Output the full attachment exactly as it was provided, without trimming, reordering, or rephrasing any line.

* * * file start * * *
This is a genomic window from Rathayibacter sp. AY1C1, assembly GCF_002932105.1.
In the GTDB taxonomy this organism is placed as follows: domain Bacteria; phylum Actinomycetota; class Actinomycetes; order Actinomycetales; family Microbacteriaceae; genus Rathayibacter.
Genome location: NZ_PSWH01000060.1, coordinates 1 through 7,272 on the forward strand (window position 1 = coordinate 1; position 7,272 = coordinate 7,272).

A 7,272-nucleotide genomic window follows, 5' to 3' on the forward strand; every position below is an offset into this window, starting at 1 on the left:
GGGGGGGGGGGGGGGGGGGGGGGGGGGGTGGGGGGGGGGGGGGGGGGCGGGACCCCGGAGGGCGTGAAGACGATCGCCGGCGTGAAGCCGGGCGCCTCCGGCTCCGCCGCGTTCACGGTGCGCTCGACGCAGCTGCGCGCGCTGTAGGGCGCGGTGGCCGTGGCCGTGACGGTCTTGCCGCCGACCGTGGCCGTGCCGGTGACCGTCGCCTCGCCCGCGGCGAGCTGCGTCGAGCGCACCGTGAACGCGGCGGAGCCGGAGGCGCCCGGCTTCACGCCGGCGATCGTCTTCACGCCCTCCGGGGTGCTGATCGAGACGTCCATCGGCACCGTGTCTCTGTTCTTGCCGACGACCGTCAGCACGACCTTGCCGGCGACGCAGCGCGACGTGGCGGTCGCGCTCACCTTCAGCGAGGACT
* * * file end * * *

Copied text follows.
This is a genomic window from Rathayibacter sp. AY1C1, assembly GCF_002932105.1.
In the GTDB taxonomy this organism is placed as follows: domain Bacteria; phylum Actinomycetota; class Actinomycetes; order Actinomycetales; family Microbacteriaceae; genus Rathayibacter.
Genome location: NZ_PSWH01000060.1, coordinates 1 through 7,272 on the forward strand (window position 1 = coordinate 1; position 7,272 = coordinate 7,272).

A 7,272-nucleotide genomic window follows, 5' to 3' on the forward strand; every position below is an offset into this window, starting at 1 on the left:
GGGGGGGGGGGGGGGGGGGGGGGGGGGGTGGGGGGGGGGGGGGGGGGCGGGACCCCGGAGGGCGTGAAGACGATCGCCGGCGTGAAGCCGGGCGCCTCCGGCTCCGCCGCGTTCACGGTGCGCTCGACGCAGCTGCGCGCGCTGTAGGGCGCGGTGGCCGTGGCCGTGACGGTCTTGCCGCCGACCGTGGCCGTGCCGGTGACCGTCGCCTCGCCCGCGGCGAGCTGCGTCGAGCGCACCGTGAACGCGGCGGAGCCGGAGGCGCCCGGCTTCACGCCGGCGATCGTCTTCACGCCCTCCGGGGTGCTGATCGAGACGTCCATCGGCACCGTGTCTCTGTTCTTGCCGACGACCGTCAGCACGACCTTGCCGGCGACGCAGCGCGACGTGGCGGTCGCGCTCACCTTCAGCGAGGACT